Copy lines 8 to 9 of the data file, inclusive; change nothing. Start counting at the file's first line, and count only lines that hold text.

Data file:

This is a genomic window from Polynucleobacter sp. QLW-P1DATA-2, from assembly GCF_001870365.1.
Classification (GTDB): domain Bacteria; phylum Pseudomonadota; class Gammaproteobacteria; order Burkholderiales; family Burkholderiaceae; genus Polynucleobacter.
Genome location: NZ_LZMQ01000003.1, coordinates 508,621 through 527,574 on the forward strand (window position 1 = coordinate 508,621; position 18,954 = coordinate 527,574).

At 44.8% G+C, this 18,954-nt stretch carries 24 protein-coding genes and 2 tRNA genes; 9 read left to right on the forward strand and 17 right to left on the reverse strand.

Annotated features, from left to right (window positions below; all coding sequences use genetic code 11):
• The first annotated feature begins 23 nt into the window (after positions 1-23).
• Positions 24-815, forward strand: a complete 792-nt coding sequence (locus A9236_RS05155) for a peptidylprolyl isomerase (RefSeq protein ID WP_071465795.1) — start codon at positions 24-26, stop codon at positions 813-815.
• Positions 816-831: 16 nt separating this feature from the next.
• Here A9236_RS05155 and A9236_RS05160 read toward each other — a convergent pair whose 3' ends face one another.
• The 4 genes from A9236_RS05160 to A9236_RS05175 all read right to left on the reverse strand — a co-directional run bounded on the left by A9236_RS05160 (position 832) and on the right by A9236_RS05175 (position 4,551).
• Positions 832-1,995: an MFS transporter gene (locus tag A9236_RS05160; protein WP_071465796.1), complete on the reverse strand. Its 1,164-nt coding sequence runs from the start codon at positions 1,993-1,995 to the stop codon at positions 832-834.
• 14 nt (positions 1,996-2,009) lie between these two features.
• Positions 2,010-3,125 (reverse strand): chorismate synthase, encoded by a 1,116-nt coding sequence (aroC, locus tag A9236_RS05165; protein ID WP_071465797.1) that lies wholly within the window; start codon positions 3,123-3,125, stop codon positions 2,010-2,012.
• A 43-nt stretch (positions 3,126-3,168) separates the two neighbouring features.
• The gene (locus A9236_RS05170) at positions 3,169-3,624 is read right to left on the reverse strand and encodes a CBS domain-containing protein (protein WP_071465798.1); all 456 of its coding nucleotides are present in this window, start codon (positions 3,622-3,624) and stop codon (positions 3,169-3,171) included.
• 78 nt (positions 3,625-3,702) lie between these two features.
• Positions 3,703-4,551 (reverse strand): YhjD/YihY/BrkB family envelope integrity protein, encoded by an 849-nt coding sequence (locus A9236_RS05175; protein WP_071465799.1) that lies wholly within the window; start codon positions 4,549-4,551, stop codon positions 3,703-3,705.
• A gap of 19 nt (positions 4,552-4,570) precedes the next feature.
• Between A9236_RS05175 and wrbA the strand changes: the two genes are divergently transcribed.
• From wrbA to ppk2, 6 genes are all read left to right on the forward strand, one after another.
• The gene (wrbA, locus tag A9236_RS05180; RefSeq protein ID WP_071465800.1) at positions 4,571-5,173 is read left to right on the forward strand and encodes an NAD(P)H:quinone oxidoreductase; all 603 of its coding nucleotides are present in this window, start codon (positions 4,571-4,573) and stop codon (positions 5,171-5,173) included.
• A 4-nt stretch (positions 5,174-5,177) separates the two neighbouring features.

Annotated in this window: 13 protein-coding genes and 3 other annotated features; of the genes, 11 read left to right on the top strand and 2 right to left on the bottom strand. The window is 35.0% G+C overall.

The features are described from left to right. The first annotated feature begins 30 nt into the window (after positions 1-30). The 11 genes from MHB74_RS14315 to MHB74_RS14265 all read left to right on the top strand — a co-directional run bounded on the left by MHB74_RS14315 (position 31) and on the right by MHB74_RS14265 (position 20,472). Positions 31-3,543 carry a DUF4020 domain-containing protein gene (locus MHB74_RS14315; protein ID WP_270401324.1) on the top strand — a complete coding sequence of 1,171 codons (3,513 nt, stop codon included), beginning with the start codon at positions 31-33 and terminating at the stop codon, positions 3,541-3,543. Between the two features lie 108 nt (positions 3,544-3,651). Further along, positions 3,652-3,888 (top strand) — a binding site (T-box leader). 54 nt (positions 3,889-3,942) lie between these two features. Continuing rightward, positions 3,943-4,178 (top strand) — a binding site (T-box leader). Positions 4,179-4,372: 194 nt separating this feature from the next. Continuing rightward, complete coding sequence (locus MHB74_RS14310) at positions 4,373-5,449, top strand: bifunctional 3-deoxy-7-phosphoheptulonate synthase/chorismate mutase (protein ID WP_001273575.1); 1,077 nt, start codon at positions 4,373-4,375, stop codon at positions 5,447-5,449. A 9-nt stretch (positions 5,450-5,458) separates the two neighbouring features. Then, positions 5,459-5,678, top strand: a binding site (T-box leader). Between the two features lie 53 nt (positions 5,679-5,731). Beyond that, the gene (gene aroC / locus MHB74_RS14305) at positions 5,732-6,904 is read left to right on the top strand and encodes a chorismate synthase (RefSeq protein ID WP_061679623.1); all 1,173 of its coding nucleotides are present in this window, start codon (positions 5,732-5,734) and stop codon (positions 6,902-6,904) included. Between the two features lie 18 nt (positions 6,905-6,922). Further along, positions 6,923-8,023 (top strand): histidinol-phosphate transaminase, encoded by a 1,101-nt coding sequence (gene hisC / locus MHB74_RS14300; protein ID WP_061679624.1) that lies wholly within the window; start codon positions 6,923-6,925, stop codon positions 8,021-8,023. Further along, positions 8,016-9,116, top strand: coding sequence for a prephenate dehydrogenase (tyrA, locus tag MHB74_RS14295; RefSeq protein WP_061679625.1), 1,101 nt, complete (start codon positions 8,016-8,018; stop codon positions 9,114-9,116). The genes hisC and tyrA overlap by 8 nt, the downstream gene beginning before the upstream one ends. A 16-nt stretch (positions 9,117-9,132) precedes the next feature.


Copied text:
• Positions 816-831: 16 nt separating this feature from the next.
• Here A9236_RS05155 and A9236_RS05160 read toward each other — a convergent pair whose 3' ends face one another.